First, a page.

The focus and commitment of IES will be to continue to help and keep you informed so that we can assist you as you can try and mitigate the risks from the some of the potential negative impacts on your international trade activities.
Our emerging thoughts which are non-political and purely focussed on the movement of goods in and out of the UK are outlined below:
In the short term the impact on trade could be significant in relation to the cost of imports given the possible volatility of interest rates & the pound & the anticipated ‘hardening’ of relations with our European counterparts. However as far as the movement of goods, documentation and payment of taxes there is no change. A weak sterling is good news for exporters, however it adversely affects the costs of imports. Many businesses will have hedged their currency spend for this year’s Christmas peak so may be protected in the short term and as the UK do not want to trigger Article 50 until after October when a new PM is elected the UK will not be entering the 2 year exit timeframe until the last quarter of the year.
The medium term impact on trade will be influenced by; the length of time to trigger Article 50 of the treaty; by the period of uncertainty ahead; by the international reaction and confidence to the change of PM and by the level of worldwide confidence in the pound and the upcoming decisions and by the Bank of England on interest rates. In many ways it will be business as usual for the next 2 years however companies will need to start preparing for the changes required to cope with the new physical, legislative and tax border with the EU. The free movement of products within the EU will be withdrawn and shipments will require the necessary export documentation and clearance prior to removal from the UK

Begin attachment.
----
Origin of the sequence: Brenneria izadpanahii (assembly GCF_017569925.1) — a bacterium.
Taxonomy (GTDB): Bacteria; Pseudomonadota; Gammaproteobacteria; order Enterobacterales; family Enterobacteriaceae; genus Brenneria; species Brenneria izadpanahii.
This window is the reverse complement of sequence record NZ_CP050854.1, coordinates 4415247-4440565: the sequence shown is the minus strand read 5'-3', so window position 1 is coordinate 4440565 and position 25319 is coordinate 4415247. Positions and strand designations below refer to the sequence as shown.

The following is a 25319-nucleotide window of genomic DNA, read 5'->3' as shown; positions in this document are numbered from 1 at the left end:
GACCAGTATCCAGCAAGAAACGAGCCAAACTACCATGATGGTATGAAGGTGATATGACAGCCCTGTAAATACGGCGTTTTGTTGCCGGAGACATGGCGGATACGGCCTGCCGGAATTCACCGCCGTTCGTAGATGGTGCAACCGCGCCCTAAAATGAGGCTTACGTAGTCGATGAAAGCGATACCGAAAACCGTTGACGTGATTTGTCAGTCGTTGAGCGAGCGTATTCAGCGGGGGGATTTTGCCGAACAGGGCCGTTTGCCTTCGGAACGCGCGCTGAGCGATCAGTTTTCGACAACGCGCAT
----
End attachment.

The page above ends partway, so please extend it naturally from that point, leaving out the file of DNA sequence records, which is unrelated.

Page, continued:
In the long term the UK will start trading as a stand-alone country with new legal and physical trade barriers to overcome. New International trade agreements and UK law will need to be written as EU law ceases to apply in the withdrawing state. Although any national acts adopted in implementation or transposition of EU law would remain valid in the UK until we decide to amend or repeal them. There will be a requirement for physical border to be policed and controlled which imported and exported goods will need to cross when we trade with any other country (including the Republic of Ireland).
Let us help. We will keep you informed and support you in updating your internal processes and procedures to keep your customers happy, manage your costs and keep stock moving safely and compliantly.
For more information or help email email@example.com or send us a message through the contact us page or simply call 07710238113